Joseph John Thomson
Mike Grayson of the American Society for Mass Spectrometry describes the early accomplishments of Joseph John (J. J.) Thomson.
J. J. Thomson. CHF Collections.
In 1897 the British physicist Joseph John (J. J.) Thomson (1856–1940) discovered the electron in a series of experiments designed to study the nature of electric discharge in a high-vacuum cathode-ray tube, an area being investigated by numerous scientists at the time. Thomson interpreted the deflection of the rays by electrically charged plates and magnets as evidence of “bodies much smaller than atoms” that he calculated as having a very large value for the charge-to-mass ratio. Later he estimated the value of the charge itself.
In 1904 Thomson suggested a model of the atom as a sphere of positive matter in which electrons are positioned by electrostatic forces. His efforts to estimate the number of electrons in an atom from measurements of the scattering of light, X, beta, and gamma rays initiated the research trajectory along which his student Ernest Rutherford moved. Thomson’s last important experimental program focused on determining the nature of positively charged particles. Here his techniques led to the development of the mass spectrograph. His assistant, Francis Aston, developed Thomson's instrument further and with the improved version was able to discover isotopes—atoms of the same element with different atomic weights—in a large number of nonradioactive elements.
J. J. Thomson (left) and Ernest Rutherford in the 1930s. From The Growth of Physical Science, by Sir James Hopwood Jeans (Cambridge: Cambridge University Press, 1948).
Ironically, Thomson—great scientist and physics mentor—became a physicist by default. His father intended him to be an engineer, which in those days required an apprenticeship, but his family could not raise the necessary fee. Instead young Thomson attended Owens College, Manchester, which had an excellent science faculty. He was then recommended to Trinity College, Cambridge, where he became a mathematical physicist. In 1884 he was named to the prestigious Cavendish Professorship of Experimental Physics at Cambridge, although he had personally done very little experimental work. Even though he was clumsy with his hands, he had a genius for designing apparatus and diagnosing its problems. He was a good lecturer, encouraged his students, and devoted considerable attention to the wider problems of science teaching at university and secondary levels.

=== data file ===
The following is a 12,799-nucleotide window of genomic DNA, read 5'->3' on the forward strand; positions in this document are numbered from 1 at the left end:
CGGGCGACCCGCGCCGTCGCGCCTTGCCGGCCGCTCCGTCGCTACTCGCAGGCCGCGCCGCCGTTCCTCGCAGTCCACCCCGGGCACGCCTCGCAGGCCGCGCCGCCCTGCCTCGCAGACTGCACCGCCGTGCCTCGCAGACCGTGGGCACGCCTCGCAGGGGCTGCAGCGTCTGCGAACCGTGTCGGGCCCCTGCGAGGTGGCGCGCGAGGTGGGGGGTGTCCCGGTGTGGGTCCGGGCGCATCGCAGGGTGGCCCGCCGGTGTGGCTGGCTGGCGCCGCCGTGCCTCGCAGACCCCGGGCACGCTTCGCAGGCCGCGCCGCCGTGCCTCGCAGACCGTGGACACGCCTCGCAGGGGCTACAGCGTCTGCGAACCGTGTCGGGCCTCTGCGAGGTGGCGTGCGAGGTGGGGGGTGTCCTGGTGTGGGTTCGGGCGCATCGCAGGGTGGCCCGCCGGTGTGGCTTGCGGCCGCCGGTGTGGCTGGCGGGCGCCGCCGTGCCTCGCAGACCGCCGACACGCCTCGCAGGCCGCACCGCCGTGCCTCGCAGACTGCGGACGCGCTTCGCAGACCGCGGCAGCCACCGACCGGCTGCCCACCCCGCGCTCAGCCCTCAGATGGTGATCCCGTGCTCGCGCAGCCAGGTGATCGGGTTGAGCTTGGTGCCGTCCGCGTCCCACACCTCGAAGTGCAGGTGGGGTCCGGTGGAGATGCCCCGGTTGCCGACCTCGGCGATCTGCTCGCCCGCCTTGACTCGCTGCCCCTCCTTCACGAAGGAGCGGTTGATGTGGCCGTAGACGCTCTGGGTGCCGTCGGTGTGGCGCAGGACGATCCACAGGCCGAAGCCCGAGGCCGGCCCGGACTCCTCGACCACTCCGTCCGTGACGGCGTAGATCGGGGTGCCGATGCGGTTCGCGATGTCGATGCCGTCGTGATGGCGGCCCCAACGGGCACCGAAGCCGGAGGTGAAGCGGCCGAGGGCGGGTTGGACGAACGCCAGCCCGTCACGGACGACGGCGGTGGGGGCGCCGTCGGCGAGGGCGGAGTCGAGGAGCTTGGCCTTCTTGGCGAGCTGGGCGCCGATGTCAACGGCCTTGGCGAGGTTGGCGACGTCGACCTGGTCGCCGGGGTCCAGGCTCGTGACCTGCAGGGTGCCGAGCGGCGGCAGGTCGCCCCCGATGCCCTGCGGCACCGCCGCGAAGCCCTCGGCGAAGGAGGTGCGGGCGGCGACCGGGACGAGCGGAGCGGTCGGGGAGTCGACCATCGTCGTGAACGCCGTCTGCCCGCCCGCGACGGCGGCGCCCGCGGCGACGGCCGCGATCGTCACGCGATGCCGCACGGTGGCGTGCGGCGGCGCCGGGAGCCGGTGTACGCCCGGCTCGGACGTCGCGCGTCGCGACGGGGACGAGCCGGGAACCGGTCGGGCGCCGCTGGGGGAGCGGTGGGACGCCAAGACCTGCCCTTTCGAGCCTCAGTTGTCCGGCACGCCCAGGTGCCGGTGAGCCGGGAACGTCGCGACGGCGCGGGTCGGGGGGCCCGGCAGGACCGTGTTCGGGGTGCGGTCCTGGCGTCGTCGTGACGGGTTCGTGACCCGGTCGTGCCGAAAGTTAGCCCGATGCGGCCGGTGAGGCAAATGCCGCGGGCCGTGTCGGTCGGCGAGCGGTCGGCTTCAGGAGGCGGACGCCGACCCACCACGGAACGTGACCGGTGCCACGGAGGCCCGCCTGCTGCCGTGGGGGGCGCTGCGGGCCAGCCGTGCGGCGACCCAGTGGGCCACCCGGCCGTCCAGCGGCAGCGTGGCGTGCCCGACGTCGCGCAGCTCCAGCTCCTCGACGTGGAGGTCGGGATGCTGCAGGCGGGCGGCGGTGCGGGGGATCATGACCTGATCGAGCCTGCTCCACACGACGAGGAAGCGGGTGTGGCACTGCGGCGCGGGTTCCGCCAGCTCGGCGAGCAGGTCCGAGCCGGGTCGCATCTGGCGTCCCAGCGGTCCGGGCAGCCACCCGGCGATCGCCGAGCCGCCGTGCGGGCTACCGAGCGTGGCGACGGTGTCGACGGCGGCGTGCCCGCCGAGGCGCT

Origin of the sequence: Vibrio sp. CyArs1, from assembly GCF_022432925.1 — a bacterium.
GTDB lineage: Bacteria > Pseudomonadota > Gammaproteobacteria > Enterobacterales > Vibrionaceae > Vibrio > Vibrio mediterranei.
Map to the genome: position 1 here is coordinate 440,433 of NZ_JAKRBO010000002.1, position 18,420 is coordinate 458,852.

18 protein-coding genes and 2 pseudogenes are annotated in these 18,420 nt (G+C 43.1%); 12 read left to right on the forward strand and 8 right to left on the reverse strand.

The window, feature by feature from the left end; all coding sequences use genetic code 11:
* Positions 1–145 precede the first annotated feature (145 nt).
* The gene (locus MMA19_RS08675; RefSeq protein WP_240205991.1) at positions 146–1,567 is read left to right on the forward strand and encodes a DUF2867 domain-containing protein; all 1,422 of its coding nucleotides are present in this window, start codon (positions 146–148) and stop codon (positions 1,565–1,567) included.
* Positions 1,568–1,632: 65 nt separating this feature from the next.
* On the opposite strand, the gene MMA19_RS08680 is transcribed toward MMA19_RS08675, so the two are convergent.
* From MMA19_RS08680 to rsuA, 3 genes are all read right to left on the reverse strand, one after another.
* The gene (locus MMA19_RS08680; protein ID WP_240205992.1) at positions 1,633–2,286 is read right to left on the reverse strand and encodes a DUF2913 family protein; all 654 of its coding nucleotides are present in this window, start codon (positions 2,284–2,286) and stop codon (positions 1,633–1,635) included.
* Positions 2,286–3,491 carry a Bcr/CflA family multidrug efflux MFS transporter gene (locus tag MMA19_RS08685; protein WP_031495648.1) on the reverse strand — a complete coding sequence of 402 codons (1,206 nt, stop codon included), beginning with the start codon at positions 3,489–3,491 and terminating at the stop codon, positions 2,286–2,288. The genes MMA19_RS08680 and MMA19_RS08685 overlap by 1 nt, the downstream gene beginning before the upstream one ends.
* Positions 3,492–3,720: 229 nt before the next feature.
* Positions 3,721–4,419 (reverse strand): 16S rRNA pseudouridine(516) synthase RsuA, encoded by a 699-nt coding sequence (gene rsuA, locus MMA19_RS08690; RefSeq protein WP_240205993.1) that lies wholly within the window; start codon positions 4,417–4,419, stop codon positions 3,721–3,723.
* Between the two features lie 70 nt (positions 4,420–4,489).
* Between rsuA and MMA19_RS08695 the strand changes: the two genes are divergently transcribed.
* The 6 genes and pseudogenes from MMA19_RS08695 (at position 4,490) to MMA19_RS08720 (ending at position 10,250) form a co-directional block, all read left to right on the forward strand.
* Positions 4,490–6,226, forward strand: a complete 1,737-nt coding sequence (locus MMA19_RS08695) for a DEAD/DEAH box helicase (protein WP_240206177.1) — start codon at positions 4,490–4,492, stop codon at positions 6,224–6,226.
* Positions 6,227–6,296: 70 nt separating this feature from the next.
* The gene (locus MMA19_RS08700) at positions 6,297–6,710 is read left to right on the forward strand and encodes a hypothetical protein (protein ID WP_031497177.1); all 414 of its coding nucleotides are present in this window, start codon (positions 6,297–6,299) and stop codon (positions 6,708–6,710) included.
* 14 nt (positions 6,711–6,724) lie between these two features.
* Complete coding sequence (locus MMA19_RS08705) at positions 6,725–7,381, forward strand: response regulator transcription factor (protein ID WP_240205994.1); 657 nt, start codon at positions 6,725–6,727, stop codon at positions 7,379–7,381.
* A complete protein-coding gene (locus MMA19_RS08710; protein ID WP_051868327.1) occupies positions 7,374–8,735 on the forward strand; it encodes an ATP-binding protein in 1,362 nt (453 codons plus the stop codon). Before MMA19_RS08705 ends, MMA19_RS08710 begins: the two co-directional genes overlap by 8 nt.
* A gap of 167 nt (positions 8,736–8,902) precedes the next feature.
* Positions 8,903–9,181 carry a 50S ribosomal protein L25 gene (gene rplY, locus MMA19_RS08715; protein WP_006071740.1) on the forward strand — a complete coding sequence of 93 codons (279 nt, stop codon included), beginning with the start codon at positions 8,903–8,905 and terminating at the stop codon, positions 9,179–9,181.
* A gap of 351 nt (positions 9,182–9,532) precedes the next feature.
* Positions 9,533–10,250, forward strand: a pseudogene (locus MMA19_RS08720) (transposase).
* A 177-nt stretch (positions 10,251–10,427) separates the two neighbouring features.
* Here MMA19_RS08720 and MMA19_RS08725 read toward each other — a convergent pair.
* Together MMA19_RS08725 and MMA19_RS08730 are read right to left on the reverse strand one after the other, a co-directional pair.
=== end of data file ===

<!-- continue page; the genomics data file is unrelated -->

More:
Of all the physicists associated with determining the structure of the atom, Thomson remained most closely aligned to the chemical community. His nonmathematical atomic theory—unlike early quantum theory—could also be used to account for chemical bonding and molecular structure (see Gilbert Newton Lewis and Irving Langmuir). In 1913 Thomson published an influential monograph urging chemists to use the mass spectrograph in their analyses.
Thomson received various honors, including the Nobel Prize in physics in 1906 and a knighthood in 1908. He also had the great pleasure of seeing several of his close associates receive their own Nobel prizes, including Rutherford (chemistry, 1908) and Aston (chemistry, 1922).